Saturday, November 25, 2017

The sweet spot

Stepping out into the garden this fine late November morning, I was struck by what a sweet spot the garden is in at the moment. Everything is growing well, all the vegie crops are already being picked and producing more every day, and all the woes of a Sydney summer seem like they're an eternity away. Late spring is just about the perfect time of year to be a gardener in this part of the world.

As is my custom, here's an iPhone "Panorama" shot taken 10 minutes ago of all the happy campers in their park.

I'm often struck by how different the human eye is from a camera. From inside our house, looking out, this big yellow star of a zucchini flower is what catches your eye. It said to me "if you don't come out with your camera and take a photo of me, you're missing out". And yet in the panorama above you can barely notice it.

This is the first year I have grown Lebanese zucchini, and they're different from the more conventional 'Blackjack' zucchinis which I tend to grow most years. For one thing, as you can see here, the plants are very susceptible to powdery mildew, but this doesn't affect the crops. In fact, this light dusting of mildew almost looks nice. I'm sure it'll end up being much worse, and I'll pull the plants out prematurely in midsummer, but right now, in this late spring "sweet spot" I can live with spotty leaves.

Zucchini flowers don't last long, but they are fun, and besides, you can always fill them up with ricotta cheese and herbs, coat them in tempura batter and do some fancy dining with them.

The reason I'm growing these pale green Lebanese zucchini is mostly just to try something different, but also because I think these smaller zucchinis have a better flavour than the bigger, dark green ones.

"Lebanese" this, "Lebanese" that: it's an accidental theme this year, and here's my Lebanese eggplant looking young and healthy. Lots of flowers but no fruit yet. They'll appear in summer.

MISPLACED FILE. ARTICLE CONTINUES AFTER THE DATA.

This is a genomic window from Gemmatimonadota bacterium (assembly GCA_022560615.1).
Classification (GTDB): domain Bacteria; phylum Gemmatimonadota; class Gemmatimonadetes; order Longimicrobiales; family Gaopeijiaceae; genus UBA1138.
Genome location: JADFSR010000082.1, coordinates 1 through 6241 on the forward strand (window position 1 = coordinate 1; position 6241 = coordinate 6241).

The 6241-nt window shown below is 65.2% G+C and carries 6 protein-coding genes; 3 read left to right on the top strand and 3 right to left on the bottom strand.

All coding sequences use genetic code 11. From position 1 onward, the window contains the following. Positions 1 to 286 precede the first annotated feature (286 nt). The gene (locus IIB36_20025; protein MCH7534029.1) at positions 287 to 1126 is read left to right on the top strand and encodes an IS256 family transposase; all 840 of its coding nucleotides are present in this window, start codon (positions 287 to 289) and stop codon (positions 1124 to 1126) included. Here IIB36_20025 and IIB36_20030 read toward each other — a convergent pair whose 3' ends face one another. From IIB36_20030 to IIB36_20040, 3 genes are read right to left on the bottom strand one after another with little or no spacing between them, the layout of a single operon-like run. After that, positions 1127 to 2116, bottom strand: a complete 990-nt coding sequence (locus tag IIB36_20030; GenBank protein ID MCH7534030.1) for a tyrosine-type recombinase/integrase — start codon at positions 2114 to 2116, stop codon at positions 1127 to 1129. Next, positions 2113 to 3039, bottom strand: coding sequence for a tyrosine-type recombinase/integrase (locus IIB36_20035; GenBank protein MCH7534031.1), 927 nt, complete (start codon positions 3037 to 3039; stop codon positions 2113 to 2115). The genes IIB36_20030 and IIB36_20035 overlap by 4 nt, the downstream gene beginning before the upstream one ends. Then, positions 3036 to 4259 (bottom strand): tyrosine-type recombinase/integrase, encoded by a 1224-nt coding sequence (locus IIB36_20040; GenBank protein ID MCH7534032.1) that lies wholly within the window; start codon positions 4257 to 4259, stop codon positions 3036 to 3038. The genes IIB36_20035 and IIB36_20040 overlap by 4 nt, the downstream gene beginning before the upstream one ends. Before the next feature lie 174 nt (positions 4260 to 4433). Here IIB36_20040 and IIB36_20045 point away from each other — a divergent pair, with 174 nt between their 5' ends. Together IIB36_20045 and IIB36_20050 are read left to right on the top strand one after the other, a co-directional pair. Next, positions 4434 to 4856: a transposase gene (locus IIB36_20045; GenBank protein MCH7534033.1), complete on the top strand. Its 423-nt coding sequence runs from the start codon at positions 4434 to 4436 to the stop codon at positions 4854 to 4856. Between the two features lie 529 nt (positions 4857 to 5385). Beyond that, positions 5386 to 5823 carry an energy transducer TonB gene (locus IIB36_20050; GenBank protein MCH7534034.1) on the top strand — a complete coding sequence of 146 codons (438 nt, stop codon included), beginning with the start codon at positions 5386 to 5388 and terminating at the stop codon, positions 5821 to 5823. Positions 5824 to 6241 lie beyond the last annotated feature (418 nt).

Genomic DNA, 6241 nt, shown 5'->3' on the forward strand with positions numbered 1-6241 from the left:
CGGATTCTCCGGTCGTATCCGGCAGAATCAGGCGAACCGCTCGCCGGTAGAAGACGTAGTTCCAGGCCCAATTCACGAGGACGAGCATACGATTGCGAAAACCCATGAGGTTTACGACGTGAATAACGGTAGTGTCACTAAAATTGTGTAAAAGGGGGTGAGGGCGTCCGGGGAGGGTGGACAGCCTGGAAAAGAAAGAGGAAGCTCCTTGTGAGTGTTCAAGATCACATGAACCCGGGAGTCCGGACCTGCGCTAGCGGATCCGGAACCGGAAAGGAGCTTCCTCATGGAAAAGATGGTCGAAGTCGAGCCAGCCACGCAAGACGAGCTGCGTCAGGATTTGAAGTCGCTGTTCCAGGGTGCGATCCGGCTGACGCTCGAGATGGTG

But wait, there's more! Lebanese cucumbers, too, climbing up my frail, spindly teepee of skinny bamboo. These things don't merely "crop", they "glut". We've already harvested several and have given a few away, but fortunately Pammy loves snacking on little bits of chopped up cucumber, so she's my main customer. 

It's taken a while to turn a dozen or so tiny little mixed lettuce seeds into this delicious salad starter pack, but the idea of having a nice mixture of salad greens in a pot that's within a few steps of the kitchen is working out nicely.

I haven't grown silver beet in years, but by chance I ended up with half a punnet of seedlings and in just a few weeks here they are, very big ready to go. I love cooking Indian food, and so a lot of these leaves will go into things such as a lamb or chicken saag, or a vego palak paneer.

I suspect this whole crop won't be here in two weeks' time, but right now they are looking splendid.

Call it a portent of summer pests to come, but here's the only problem popping up during this gardening sweet spot. I suspect it's slugs, because I can't find any snails nearby, but someone is munching on my pot of basil and they're having a delicious old time of it, too.

I've moved the pot to another spot and I'm on the lookout for culprits. So far no luck, and more leaves eaten last night.